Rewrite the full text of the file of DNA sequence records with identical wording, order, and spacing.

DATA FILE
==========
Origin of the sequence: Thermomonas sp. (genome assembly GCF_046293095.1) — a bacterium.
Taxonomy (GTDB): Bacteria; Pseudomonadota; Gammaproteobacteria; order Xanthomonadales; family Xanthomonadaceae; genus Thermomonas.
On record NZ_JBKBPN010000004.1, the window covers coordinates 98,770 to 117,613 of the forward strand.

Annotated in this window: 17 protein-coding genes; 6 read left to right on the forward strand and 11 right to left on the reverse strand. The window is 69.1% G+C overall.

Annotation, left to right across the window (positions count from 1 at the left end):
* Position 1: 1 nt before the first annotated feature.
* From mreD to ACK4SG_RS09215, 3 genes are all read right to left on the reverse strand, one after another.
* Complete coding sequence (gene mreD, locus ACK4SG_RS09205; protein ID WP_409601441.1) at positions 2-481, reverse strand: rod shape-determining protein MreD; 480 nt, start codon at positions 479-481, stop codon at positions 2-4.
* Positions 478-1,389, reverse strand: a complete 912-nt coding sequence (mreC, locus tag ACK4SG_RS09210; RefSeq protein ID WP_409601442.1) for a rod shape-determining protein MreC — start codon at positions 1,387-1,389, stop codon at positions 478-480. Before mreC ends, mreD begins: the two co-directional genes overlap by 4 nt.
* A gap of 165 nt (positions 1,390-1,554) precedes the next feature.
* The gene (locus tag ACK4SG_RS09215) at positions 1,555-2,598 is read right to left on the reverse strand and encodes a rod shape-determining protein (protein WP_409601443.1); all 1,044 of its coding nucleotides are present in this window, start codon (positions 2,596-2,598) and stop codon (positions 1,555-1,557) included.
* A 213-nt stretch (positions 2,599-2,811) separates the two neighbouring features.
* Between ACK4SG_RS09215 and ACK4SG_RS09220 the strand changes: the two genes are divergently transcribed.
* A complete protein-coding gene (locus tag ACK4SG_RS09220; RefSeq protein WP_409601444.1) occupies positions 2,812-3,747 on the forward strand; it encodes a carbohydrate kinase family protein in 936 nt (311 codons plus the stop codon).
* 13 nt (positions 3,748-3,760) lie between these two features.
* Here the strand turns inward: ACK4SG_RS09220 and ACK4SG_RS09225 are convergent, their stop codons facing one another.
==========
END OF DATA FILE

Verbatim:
Origin of the sequence: Thermomonas sp. (genome assembly GCF_046293095.1) — a bacterium.
Taxonomy (GTDB): Bacteria; Pseudomonadota; Gammaproteobacteria; order Xanthomonadales; family Xanthomonadaceae; genus Thermomonas.
On record NZ_JBKBPN010000004.1, the window covers coordinates 98,770 to 117,613 of the forward strand.

Annotated in this window: 17 protein-coding genes; 6 read left to right on the forward strand and 11 right to left on the reverse strand. The window is 69.1% G+C overall.

Annotation, left to right across the window (positions count from 1 at the left end):
* Position 1: 1 nt before the first annotated feature.
* From mreD to ACK4SG_RS09215, 3 genes are all read right to left on the reverse strand, one after another.
* Complete coding sequence (gene mreD, locus ACK4SG_RS09205; protein ID WP_409601441.1) at positions 2-481, reverse strand: rod shape-determining protein MreD; 480 nt, start codon at positions 479-481, stop codon at positions 2-4.
* Positions 478-1,389, reverse strand: a complete 912-nt coding sequence (mreC, locus tag ACK4SG_RS09210; RefSeq protein ID WP_409601442.1) for a rod shape-determining protein MreC — start codon at positions 1,387-1,389, stop codon at positions 478-480. Before mreC ends, mreD begins: the two co-directional genes overlap by 4 nt.
* A gap of 165 nt (positions 1,390-1,554) precedes the next feature.
* The gene (locus tag ACK4SG_RS09215) at positions 1,555-2,598 is read right to left on the reverse strand and encodes a rod shape-determining protein (protein WP_409601443.1); all 1,044 of its coding nucleotides are present in this window, start codon (positions 2,596-2,598) and stop codon (positions 1,555-1,557) included.
* A 213-nt stretch (positions 2,599-2,811) separates the two neighbouring features.
* Between ACK4SG_RS09215 and ACK4SG_RS09220 the strand changes: the two genes are divergently transcribed.
* A complete protein-coding gene (locus tag ACK4SG_RS09220; RefSeq protein WP_409601444.1) occupies positions 2,812-3,747 on the forward strand; it encodes a carbohydrate kinase family protein in 936 nt (311 codons plus the stop codon).
* 13 nt (positions 3,748-3,760) lie between these two features.
* Here the strand turns inward: ACK4SG_RS09220 and ACK4SG_RS09225 are convergent, their stop codons facing one another.